Is talent immaterial compared to disciplined work? Geoff Colvin’s Talent is Overrrated suggests as much. Colvin prescribes that deliberate, difficult, challenging practice is what leads to extraordinary performance. This book affected how I think about parenting and very much influenced my daily routine.
Here are a few of the most interesting ideas and quotes I found in the book:
- Focus relentlessly on performance.
- Be intensely specific.
- “Practice activities are worthless without useful feedback about the results.”
- “Trust is the most fundamental element of a winning team.”
- “While it has often been observed that those who work the hardest seem to be the luckiest, the fact remains that if a bridge collapses while you’re driving over it, nothing else matters.”
- “Above all, what the evidence shouts most loudly is striking, liberating news: that great performance is not reserved for a preordained few. It is available to you and to everyone.”
The stories about memory research reminded me of one of my favorite Morning Edition commentaries: Speed Rules in Match Class. Math freaks… awesome.
This brings to mind the saying: “The definition of insanity is doing the same thing over and over and expecting different results. “, or “work smarter, not harder”.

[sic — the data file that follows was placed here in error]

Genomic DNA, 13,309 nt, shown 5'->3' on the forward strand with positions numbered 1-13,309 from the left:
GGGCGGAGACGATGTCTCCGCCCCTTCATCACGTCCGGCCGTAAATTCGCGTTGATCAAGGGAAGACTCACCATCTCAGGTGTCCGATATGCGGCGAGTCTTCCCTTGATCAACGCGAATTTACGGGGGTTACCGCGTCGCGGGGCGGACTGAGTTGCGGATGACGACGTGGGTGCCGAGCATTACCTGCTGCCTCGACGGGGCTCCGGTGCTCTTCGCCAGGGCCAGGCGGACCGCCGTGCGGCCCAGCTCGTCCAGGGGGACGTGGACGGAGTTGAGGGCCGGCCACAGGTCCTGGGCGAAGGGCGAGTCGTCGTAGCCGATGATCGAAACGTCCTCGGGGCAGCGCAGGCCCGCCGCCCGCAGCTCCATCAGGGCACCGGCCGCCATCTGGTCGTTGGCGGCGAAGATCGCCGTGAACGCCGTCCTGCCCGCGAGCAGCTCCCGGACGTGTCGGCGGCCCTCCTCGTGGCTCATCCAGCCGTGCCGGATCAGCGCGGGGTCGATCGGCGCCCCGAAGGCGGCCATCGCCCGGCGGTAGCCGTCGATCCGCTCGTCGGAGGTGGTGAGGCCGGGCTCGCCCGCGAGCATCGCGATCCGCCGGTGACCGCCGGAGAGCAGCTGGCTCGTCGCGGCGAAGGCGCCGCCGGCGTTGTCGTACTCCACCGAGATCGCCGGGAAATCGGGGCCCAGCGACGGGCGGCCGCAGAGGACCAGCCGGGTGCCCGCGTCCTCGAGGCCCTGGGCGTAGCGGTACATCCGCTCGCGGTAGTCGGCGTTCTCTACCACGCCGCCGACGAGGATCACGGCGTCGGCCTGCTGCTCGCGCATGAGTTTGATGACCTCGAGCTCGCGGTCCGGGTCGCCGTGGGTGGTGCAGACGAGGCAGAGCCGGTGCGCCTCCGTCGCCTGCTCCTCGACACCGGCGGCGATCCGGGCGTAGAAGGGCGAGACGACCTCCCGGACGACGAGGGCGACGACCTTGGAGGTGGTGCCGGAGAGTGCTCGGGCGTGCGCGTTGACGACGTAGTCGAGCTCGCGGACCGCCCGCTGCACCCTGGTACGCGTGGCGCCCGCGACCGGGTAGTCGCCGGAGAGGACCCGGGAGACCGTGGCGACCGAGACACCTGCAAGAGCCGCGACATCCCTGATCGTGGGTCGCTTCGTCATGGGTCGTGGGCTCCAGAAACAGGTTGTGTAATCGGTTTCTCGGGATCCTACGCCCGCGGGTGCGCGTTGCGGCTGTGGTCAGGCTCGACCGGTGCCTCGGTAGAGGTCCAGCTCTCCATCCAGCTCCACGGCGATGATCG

I read this book and it really makes sense that just doing something over and over isn’t going to make you any better, it’s the act of disciplined, deliberate practice that makes you better.
Have you read Malcom Gladwell’s Outliers? It has a similar premise to this book. I actually read that they were based on the same paper – “Making of an expert” by K. Anders Ericsson
Hi Sheri. Saw your photo on Matt’s Alta hiking post. Fun.
Love “Talent Is Overrated”. It goes well with Malcolm Gladwell’s message of mastery requiring 10,000 hours of effort that he presents in “Outliers”.
But I think my favorite book on the subject of effort over talent is “Bounce” by Mathew Syed. Must read for anyone interested in performance & excellence.
Great job on the quotes you picked from the book. Makes me want to reread the book.